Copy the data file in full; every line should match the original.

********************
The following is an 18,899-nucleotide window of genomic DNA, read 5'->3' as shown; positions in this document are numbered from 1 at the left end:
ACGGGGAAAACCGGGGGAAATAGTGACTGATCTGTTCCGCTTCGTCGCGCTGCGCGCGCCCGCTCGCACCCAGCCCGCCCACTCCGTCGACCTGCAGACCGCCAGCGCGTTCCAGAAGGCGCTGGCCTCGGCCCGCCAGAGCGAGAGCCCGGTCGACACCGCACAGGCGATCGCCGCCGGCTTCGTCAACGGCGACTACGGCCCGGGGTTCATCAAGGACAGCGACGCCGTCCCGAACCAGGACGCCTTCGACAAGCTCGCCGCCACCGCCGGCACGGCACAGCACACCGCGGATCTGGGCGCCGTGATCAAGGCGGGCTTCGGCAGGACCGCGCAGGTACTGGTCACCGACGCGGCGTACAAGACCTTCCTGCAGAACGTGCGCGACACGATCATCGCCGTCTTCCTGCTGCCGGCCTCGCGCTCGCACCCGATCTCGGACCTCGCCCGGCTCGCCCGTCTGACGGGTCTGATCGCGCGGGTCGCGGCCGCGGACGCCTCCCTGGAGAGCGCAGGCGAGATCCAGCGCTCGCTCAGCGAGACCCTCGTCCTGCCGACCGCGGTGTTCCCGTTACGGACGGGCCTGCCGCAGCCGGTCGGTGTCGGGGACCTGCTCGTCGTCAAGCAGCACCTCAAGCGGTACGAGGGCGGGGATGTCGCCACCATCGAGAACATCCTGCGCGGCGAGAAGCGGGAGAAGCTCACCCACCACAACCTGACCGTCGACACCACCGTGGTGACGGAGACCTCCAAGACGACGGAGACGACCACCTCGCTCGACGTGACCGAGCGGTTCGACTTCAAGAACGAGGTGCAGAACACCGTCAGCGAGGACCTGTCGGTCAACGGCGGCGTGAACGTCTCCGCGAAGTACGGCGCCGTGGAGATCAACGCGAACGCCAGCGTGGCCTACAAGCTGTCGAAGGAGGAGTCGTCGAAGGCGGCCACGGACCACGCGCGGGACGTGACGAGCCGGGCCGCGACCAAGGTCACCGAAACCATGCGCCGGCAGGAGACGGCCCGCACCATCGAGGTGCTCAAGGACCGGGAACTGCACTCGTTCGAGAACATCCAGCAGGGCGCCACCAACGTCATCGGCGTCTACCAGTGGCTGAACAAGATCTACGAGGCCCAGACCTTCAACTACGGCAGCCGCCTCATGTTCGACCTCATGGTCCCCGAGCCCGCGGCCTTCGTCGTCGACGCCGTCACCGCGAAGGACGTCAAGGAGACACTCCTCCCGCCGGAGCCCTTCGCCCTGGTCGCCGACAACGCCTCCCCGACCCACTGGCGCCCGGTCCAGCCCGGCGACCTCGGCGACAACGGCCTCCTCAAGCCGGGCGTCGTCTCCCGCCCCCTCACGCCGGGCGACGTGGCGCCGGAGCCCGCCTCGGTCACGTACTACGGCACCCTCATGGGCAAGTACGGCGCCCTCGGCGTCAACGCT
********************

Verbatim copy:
The following is an 18,899-nucleotide window of genomic DNA, read 5'->3' as shown; positions in this document are numbered from 1 at the left end:
ACGGGGAAAACCGGGGGAAATAGTGACTGATCTGTTCCGCTTCGTCGCGCTGCGCGCGCCCGCTCGCACCCAGCCCGCCCACTCCGTCGACCTGCAGACCGCCAGCGCGTTCCAGAAGGCGCTGGCCTCGGCCCGCCAGAGCGAGAGCCCGGTCGACACCGCACAGGCGATCGCCGCCGGCTTCGTCAACGGCGACTACGGCCCGGGGTTCATCAAGGACAGCGACGCCGTCCCGAACCAGGACGCCTTCGACAAGCTCGCCGCCACCGCCGGCACGGCACAGCACACCGCGGATCTGGGCGCCGTGATCAAGGCGGGCTTCGGCAGGACCGCGCAGGTACTGGTCACCGACGCGGCGTACAAGACCTTCCTGCAGAACGTGCGCGACACGATCATCGCCGTCTTCCTGCTGCCGGCCTCGCGCTCGCACCCGATCTCGGACCTCGCCCGGCTCGCCCGTCTGACGGGTCTGATCGCGCGGGTCGCGGCCGCGGACGCCTCCCTGGAGAGCGCAGGCGAGATCCAGCGCTCGCTCAGCGAGACCCTCGTCCTGCCGACCGCGGTGTTCCCGTTACGGACGGGCCTGCCGCAGCCGGTCGGTGTCGGGGACCTGCTCGTCGTCAAGCAGCACCTCAAGCGGTACGAGGGCGGGGATGTCGCCACCATCGAGAACATCCTGCGCGGCGAGAAGCGGGAGAAGCTCACCCACCACAACCTGACCGTCGACACCACCGTGGTGACGGAGACCTCCAAGACGACGGAGACGACCACCTCGCTCGACGTGACCGAGCGGTTCGACTTCAAGAACGAGGTGCAGAACACCGTCAGCGAGGACCTGTCGGTCAACGGCGGCGTGAACGTCTCCGCGAAGTACGGCGCCGTGGAGATCAACGCGAACGCCAGCGTGGCCTACAAGCTGTCGAAGGAGGAGTCGTCGAAGGCGGCCACGGACCACGCGCGGGACGTGACGAGCCGGGCCGCGACCAAGGTCACCGAAACCATGCGCCGGCAGGAGACGGCCCGCACCATCGAGGTGCTCAAGGACCGGGAACTGCACTCGTTCGAGAACATCCAGCAGGGCGCCACCAACGTCATCGGCGTCTACCAGTGGCTGAACAAGATCTACGAGGCCCAGACCTTCAACTACGGCAGCCGCCTCATGTTCGACCTCATGGTCCCCGAGCCCGCGGCCTTCGTCGTCGACGCCGTCACCGCGAAGGACGTCAAGGAGACACTCCTCCCGCCGGAGCCCTTCGCCCTGGTCGCCGACAACGCCTCCCCGACCCACTGGCGCCCGGTCCAGCCCGGCGACCTCGGCGACAACGGCCTCCTCAAGCCGGGCGTCGTCTCCCGCCCCCTCACGCCGGGCGACGTGGCGCCGGAGCCCGCCTCGGTCACGTACTACGGCACCCTCATGGGCAAGTACGGCGCCCTCGGCGTCAACGCT